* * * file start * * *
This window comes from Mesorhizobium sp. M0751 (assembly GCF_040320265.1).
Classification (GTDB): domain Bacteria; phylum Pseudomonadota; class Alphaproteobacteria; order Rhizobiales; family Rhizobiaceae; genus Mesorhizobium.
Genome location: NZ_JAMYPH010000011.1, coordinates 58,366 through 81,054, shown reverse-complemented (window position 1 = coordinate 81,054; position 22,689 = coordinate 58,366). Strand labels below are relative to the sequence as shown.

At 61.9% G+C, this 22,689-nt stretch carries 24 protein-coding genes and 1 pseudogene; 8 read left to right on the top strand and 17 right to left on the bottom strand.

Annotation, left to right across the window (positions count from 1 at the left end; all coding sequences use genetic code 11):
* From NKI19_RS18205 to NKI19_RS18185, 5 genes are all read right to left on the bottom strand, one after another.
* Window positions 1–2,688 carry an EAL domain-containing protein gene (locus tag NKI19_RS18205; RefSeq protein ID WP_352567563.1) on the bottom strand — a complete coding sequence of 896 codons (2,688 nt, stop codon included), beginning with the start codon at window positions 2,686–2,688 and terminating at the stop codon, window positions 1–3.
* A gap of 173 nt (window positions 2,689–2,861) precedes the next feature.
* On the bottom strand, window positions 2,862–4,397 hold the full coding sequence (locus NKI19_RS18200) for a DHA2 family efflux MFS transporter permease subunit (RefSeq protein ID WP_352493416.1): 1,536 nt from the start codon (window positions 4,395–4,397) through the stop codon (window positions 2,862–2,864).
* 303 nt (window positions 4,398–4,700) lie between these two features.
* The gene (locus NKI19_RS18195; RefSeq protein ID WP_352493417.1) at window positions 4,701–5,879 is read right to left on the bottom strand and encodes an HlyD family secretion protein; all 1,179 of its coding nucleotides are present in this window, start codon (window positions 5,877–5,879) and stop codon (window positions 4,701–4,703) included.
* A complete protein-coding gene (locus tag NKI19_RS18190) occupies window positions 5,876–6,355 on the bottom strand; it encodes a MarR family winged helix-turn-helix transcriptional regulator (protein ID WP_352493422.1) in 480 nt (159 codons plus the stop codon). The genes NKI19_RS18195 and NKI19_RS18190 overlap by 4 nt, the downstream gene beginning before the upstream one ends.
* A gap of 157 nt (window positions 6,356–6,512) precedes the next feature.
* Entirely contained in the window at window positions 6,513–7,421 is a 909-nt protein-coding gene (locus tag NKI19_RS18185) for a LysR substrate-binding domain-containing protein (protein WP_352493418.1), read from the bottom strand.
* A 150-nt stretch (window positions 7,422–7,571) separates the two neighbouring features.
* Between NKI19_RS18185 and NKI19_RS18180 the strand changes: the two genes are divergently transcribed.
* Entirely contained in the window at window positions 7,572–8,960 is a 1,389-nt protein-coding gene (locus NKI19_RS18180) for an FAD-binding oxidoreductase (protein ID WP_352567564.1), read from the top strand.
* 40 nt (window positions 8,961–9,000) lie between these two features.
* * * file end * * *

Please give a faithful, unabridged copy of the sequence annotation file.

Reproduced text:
This window comes from Mesorhizobium sp. M0751 (assembly GCF_040320265.1).
Classification (GTDB): domain Bacteria; phylum Pseudomonadota; class Alphaproteobacteria; order Rhizobiales; family Rhizobiaceae; genus Mesorhizobium.
Genome location: NZ_JAMYPH010000011.1, coordinates 58,366 through 81,054, shown reverse-complemented (window position 1 = coordinate 81,054; position 22,689 = coordinate 58,366). Strand labels below are relative to the sequence as shown.

At 61.9% G+C, this 22,689-nt stretch carries 24 protein-coding genes and 1 pseudogene; 8 read left to right on the top strand and 17 right to left on the bottom strand.

Annotation, left to right across the window (positions count from 1 at the left end; all coding sequences use genetic code 11):
* From NKI19_RS18205 to NKI19_RS18185, 5 genes are all read right to left on the bottom strand, one after another.
* Window positions 1–2,688 carry an EAL domain-containing protein gene (locus tag NKI19_RS18205; RefSeq protein ID WP_352567563.1) on the bottom strand — a complete coding sequence of 896 codons (2,688 nt, stop codon included), beginning with the start codon at window positions 2,686–2,688 and terminating at the stop codon, window positions 1–3.
* A gap of 173 nt (window positions 2,689–2,861) precedes the next feature.
* On the bottom strand, window positions 2,862–4,397 hold the full coding sequence (locus NKI19_RS18200) for a DHA2 family efflux MFS transporter permease subunit (RefSeq protein ID WP_352493416.1): 1,536 nt from the start codon (window positions 4,395–4,397) through the stop codon (window positions 2,862–2,864).
* 303 nt (window positions 4,398–4,700) lie between these two features.
* The gene (locus NKI19_RS18195; RefSeq protein ID WP_352493417.1) at window positions 4,701–5,879 is read right to left on the bottom strand and encodes an HlyD family secretion protein; all 1,179 of its coding nucleotides are present in this window, start codon (window positions 5,877–5,879) and stop codon (window positions 4,701–4,703) included.
* A complete protein-coding gene (locus tag NKI19_RS18190) occupies window positions 5,876–6,355 on the bottom strand; it encodes a MarR family winged helix-turn-helix transcriptional regulator (protein ID WP_352493422.1) in 480 nt (159 codons plus the stop codon). The genes NKI19_RS18195 and NKI19_RS18190 overlap by 4 nt, the downstream gene beginning before the upstream one ends.
* A gap of 157 nt (window positions 6,356–6,512) precedes the next feature.
* Entirely contained in the window at window positions 6,513–7,421 is a 909-nt protein-coding gene (locus tag NKI19_RS18185) for a LysR substrate-binding domain-containing protein (protein WP_352493418.1), read from the bottom strand.
* A 150-nt stretch (window positions 7,422–7,571) separates the two neighbouring features.
* Between NKI19_RS18185 and NKI19_RS18180 the strand changes: the two genes are divergently transcribed.
* Entirely contained in the window at window positions 7,572–8,960 is a 1,389-nt protein-coding gene (locus NKI19_RS18180) for an FAD-binding oxidoreductase (protein ID WP_352567564.1), read from the top strand.
* 40 nt (window positions 8,961–9,000) lie between these two features.